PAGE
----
What is a landfill?
When your garbage collector picks up your trash, they end up taking it to a place called a landfill. The Environmental Protection Agency (EPA) defines a landfill as a “discrete area of land or an excavation that receives waste.”
These disposal areas can store various materials. Examples of different landfills include municipal solid waste (MSW), hazardous waste, and nonhazardous waste such as coal combustion residual or demolition waste.
In theory, our landfills are a great solution for our trash problem. In reality, it’s only a temporary band-aid that has its own problems.
How do landfills work?
Landfills are a storage space for trash that we can’t reuse with our current technology. They are meant to be a temporary solution, until future innovations are able to confront the problems caused by them.
The time has come for us to worry about these problems, and we don’t have the innovations to deal with them.
We are almost at the point where the U.S. is out of space to store trash. It only makes sense when you put in perspective that while Americans only represent 4% of the world’s population, they generate 30% of the world’s garbage.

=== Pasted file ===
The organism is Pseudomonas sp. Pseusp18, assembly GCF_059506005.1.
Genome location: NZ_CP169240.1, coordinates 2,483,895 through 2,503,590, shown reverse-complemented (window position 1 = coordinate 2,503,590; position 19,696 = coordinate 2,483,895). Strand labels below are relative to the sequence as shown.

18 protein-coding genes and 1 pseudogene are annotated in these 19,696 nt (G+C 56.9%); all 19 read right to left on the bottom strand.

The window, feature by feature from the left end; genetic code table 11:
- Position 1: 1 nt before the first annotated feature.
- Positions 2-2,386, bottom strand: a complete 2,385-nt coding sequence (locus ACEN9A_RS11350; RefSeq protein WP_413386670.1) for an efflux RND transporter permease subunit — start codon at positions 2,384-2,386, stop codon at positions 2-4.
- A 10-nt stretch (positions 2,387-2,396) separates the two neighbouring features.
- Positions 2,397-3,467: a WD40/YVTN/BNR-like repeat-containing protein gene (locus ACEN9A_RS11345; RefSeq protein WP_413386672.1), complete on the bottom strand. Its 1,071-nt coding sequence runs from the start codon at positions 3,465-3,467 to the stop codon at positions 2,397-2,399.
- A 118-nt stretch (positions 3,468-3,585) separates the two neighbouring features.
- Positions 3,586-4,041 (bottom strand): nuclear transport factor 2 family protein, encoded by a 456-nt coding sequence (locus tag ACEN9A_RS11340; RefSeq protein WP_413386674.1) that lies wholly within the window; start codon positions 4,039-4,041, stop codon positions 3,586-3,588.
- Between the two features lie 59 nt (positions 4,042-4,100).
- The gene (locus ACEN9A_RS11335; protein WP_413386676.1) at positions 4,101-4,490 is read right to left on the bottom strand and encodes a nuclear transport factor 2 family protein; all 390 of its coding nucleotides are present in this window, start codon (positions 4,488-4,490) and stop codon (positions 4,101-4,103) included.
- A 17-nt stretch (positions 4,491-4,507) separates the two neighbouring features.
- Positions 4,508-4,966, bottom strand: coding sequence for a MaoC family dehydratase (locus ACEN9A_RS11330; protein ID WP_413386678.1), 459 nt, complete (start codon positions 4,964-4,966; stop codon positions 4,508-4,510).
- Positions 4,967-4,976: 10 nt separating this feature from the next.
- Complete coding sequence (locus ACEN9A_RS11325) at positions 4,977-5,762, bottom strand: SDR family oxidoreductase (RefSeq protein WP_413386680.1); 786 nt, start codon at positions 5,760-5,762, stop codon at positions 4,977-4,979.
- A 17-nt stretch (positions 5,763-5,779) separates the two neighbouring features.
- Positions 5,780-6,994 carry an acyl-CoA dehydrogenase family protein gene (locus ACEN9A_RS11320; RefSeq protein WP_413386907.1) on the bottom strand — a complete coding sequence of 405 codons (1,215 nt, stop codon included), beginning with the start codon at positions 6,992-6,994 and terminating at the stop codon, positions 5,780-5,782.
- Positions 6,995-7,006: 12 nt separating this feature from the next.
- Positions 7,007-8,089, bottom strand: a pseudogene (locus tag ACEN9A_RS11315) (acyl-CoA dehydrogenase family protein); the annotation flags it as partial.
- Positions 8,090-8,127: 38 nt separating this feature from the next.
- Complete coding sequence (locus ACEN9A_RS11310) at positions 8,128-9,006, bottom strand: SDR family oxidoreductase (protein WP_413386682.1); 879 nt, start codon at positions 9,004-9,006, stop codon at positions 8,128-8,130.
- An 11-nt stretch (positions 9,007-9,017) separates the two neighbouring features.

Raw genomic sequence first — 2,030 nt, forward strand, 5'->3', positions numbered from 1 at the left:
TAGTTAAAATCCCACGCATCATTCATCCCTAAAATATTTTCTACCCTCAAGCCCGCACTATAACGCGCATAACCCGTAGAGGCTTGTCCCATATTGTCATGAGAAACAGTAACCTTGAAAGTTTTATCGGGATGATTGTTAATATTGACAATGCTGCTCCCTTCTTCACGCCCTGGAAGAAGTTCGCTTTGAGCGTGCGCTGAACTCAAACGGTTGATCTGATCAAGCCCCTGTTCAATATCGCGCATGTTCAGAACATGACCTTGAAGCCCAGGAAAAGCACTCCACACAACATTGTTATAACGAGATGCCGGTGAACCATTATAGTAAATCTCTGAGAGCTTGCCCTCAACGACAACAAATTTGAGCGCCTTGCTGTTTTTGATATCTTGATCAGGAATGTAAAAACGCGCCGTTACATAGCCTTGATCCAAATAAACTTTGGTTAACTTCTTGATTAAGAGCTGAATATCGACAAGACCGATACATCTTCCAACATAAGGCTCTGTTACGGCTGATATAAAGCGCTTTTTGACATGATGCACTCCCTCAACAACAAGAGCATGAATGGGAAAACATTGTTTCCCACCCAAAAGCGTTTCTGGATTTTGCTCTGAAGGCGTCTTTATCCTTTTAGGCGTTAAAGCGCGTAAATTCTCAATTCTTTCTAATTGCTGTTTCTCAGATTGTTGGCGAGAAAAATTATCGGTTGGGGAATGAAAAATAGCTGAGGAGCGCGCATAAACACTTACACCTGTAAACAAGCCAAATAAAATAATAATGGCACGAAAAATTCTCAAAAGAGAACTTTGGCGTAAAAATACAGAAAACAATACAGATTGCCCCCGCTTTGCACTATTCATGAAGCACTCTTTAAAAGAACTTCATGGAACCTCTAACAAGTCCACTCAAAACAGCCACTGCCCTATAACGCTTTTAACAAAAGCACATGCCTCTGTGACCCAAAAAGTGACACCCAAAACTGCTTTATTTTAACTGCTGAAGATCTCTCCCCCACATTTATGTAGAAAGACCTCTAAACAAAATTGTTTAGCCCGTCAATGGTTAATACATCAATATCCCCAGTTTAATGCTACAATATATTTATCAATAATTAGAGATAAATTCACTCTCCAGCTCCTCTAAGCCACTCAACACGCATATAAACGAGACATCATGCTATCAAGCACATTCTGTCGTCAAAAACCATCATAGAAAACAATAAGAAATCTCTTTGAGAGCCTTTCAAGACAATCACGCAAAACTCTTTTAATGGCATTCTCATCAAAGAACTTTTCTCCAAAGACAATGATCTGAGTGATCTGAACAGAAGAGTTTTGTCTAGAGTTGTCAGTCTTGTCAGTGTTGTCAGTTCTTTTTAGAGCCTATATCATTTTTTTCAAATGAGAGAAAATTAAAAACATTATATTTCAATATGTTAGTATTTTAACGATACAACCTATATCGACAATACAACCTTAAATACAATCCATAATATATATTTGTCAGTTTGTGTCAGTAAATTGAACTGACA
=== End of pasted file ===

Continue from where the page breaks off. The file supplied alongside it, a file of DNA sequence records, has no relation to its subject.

How many landfills are there in the United States?
In the U.S., there are 3,091 active landfills and over 10,000 old municipal landfills. This does not include any undocumented private, commercial, or abandoned dumps that have been used over the years. Landfills are filling up at such a pace, that according to the Solid Waste Environmental Excellence Protocol (SWEEP), we will run out of landfill space in the U.S. by 2036.
How are landfills created?
In the past, we threw trash in a pile and called it a dumping ground. This caused chemicals to seep into the earth or pollute the air.
Nowadays, we use advanced engineering to manage the byproducts of our dumps. These sanitary landfills are built in four layers before being landfill capped, explained below.